Tuesday, January 24, 2006

Big F**king Shit / Right Now, Man!

I had originally conceived of a long piece about Jazz vs. Classical / written vs. improvised music, but since I heard The Brave And The Bold by Tortoise & Bonnie "Prince" Billy yesterday, I changed my mind and will say a few things about this instead.

Now, friends and foes alike may know that some of the values I most treasure in music are a willingness to fight and overcome, as opposed to e.g. wallowing in sorrow and self pity. Will Oldham, a.k.a Bonnie "Twat" Billy has never made it a secret that he prefers the melancholy and the sad. This sad sucker once claimed, you know, that he was sad because he "was born". Giving up before you even start. That's the spirit.

Now, to above mentioned record. It is comprised of cover versions of songs by artists as seemingly diverse as Milton Nascimento and Devo. But to me, the two most striking covers are Bruce Springsteen's "Thunder Road" and The Minutemen's "It's Expected I'm Gone", and both attempts fail greatly.

Let us just quickly establish that the meaning of a given song is not merely its lyric, but the way this lyric is performed. It can be related to Roland Barthes' description of "The Grain of the Voice". By this he meant that the voice and its grain embodies everything real of which it spoke. If it spoke of pain, the voice was pain. If it spoke of hope, it was hope.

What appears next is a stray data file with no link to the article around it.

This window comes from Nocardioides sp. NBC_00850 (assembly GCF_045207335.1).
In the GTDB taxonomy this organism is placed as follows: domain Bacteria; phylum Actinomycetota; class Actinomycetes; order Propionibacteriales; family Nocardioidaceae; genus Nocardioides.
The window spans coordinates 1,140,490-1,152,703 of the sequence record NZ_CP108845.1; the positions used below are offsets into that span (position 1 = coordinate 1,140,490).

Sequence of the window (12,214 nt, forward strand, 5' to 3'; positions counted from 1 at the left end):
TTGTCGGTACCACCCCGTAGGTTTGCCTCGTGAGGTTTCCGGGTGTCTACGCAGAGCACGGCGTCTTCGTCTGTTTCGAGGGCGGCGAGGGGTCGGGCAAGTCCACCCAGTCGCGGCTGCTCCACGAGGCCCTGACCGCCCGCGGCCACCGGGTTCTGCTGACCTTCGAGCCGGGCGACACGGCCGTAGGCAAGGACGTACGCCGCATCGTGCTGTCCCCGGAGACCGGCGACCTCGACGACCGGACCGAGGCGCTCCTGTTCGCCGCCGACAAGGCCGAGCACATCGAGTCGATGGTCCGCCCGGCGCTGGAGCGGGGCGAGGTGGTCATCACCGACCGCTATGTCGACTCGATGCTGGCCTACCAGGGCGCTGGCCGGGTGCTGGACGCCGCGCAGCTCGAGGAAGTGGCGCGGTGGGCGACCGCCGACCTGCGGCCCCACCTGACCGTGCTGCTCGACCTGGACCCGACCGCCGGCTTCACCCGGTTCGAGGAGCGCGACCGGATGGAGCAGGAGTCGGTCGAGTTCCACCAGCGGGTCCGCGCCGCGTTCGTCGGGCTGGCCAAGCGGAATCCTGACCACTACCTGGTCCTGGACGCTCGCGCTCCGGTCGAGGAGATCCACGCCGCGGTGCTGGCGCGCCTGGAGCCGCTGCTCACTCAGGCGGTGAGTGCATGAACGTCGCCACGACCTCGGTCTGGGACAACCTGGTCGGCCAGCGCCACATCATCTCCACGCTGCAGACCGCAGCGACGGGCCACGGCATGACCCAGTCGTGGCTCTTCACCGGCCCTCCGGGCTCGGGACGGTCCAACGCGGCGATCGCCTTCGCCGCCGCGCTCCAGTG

Now, "Thunder Road", like many of Springsteen's songs, is a song of hope and forward motion. One of it's most striking couplets is "Have a little faith / there's magic in the night". In Oldham's detached voice, there is no such hope to be found. Tortoise's playing slows down the tune immensely, and it loses momentum. "Thunder Mud" more than "Road".

One of the most striking lines in the Minutemen song is "No hope / see, that's what gives me guts", but there is no guts in either Oldham's voice nor the slow core of Tortoise.

Not only is there in my opinion a lack of concord between the lyrics of these songs and the "grain" of Oldham's voice which not really alters their respective meaning so much as distorts it. It's a pointless artifact, and if not pointless it definitely offers a completely different (and in my opinion wrong) impression of the songs and artists it covers.

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